YEARS ago, Barbie and Bobi Wine took leading roles in one of her plays. The same playwright, Mary Mirembe Ntangare, is now running her latest play, Semitego the Famous Hunter, at Makerere Universityâ€™s faculty of performing arts and film. Entrance is free.
This play comes in the same mould as her famed fables and the title suggests that much. Semitego, a seasoned hunter, finds another life apart from her ageing wife. He abandons her, leaving home to find his goddess.
The goddess, Natabonaboneka, comes with demands that are beyond human contemplation. â€œBring parts of your wife if you want to take me,â€ she orders.
The most feared hunter is about to be shown as a â€˜softâ€™ man. How will he save face? It is a battle of chauvinism against humane consciousness.
The director, Amelia Mbotto-Kyaka, has allowed the students of the performing arts and film department at Makerere University to have a say in the production. So, there are many scenes with heightened youthful emotion.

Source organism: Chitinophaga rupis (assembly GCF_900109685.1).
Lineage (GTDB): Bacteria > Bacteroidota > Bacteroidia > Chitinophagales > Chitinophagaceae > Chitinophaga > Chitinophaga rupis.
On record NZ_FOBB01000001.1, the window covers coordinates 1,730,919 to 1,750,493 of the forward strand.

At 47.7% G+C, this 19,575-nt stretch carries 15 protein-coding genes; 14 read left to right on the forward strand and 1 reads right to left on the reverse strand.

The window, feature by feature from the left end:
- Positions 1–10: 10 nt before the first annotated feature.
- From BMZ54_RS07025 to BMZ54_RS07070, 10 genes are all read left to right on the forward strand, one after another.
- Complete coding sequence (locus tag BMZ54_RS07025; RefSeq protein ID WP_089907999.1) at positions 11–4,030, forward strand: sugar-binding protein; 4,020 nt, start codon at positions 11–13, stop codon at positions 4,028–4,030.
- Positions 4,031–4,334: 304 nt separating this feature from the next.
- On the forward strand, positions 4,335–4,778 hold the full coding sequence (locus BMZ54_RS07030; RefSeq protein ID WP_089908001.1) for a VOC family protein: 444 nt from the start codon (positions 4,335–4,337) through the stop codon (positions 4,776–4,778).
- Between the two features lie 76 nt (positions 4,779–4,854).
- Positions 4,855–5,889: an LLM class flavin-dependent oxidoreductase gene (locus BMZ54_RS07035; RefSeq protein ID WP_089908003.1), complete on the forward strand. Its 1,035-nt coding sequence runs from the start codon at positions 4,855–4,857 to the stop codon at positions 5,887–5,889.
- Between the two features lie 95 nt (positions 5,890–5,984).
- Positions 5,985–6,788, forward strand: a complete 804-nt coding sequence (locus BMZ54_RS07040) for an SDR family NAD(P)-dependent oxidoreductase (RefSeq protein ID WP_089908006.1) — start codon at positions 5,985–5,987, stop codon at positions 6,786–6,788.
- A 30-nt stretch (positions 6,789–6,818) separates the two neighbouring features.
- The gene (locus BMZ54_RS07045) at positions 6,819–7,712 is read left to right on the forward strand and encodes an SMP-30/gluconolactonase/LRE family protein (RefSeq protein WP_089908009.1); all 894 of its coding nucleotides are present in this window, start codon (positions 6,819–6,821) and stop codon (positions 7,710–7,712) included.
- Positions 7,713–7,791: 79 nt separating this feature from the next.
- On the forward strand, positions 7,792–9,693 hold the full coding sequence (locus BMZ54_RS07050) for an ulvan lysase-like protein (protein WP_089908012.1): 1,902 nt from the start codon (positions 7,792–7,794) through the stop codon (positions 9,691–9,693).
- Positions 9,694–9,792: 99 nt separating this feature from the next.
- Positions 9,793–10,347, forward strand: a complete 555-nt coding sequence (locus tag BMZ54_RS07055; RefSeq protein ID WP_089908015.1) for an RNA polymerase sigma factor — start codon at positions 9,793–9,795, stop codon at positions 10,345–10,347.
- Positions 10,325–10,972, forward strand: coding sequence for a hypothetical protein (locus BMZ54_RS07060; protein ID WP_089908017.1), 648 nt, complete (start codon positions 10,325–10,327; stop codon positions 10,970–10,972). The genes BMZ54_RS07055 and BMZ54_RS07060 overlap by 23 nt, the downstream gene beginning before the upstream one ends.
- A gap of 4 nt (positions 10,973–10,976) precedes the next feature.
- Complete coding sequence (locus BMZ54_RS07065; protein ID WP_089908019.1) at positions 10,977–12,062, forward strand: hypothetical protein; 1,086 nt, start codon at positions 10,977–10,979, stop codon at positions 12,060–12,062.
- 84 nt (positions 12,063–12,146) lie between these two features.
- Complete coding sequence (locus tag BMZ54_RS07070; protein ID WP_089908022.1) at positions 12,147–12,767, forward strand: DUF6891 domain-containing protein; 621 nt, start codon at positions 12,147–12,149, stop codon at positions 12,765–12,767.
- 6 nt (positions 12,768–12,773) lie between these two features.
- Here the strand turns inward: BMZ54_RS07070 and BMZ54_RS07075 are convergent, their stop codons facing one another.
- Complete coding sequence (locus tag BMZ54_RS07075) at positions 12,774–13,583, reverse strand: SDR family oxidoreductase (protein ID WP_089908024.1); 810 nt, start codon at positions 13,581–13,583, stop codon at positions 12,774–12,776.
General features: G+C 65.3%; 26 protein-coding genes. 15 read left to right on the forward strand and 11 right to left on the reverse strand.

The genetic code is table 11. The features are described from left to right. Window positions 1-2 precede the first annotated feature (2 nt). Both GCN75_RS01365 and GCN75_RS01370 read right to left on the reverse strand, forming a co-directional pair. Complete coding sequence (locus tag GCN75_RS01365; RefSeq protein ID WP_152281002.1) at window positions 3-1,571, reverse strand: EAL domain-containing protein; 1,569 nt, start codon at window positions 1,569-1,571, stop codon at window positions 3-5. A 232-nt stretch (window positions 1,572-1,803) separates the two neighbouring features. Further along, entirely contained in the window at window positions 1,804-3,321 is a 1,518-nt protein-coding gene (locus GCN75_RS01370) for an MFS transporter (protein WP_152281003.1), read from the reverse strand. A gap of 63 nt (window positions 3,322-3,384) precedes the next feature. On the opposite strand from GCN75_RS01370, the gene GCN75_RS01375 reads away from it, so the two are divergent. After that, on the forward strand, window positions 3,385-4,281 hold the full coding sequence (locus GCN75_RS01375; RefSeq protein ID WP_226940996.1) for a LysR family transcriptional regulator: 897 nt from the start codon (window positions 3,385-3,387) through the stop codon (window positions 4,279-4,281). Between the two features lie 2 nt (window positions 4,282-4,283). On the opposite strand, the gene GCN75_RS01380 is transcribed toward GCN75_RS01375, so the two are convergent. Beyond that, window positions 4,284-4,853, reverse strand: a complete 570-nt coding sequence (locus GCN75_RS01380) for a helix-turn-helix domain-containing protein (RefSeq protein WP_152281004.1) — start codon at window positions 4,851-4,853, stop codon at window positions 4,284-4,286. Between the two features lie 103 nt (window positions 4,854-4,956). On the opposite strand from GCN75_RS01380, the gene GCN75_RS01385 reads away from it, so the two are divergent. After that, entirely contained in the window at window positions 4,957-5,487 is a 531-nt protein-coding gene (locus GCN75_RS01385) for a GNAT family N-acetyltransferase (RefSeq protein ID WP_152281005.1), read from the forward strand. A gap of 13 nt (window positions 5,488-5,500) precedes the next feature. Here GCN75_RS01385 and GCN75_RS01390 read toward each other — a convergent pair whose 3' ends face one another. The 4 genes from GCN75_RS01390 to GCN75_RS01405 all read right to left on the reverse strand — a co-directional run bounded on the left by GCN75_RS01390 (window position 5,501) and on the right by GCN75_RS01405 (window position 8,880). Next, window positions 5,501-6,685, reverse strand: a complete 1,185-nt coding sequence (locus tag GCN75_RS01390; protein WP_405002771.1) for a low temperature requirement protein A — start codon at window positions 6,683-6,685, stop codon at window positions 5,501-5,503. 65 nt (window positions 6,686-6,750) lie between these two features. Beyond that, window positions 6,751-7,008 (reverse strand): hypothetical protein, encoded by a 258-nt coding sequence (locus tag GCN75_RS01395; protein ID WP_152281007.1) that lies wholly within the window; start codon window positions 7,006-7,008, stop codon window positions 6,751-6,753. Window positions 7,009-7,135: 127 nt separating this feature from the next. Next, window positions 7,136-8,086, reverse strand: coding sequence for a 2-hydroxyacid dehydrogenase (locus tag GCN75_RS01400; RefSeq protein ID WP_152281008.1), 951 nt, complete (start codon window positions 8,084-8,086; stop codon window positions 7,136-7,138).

However, there is a certain restraint not to overly dramatise the dialogue. At the end of the day, Ntagareâ€™s realism wins over.
While Juliet Lukendo finds strength in getting the right tone of voice while on stage, Bonny Sempebwa and Stella Mukabalisa have it in their body movements and just a tilt of the head is loaded with so much meaning.
There is an emphasis on sets and stage props. The ideal situation is that it should support the acting. In this case, it sometimes gets in the way of acting. There are moments when the actors are insistent on reminding us that they are in the forest by moving in its thickest parts. Then you do not see them, and it takes special interest to hear what they are saying.
Semitego the famous hunter play on realism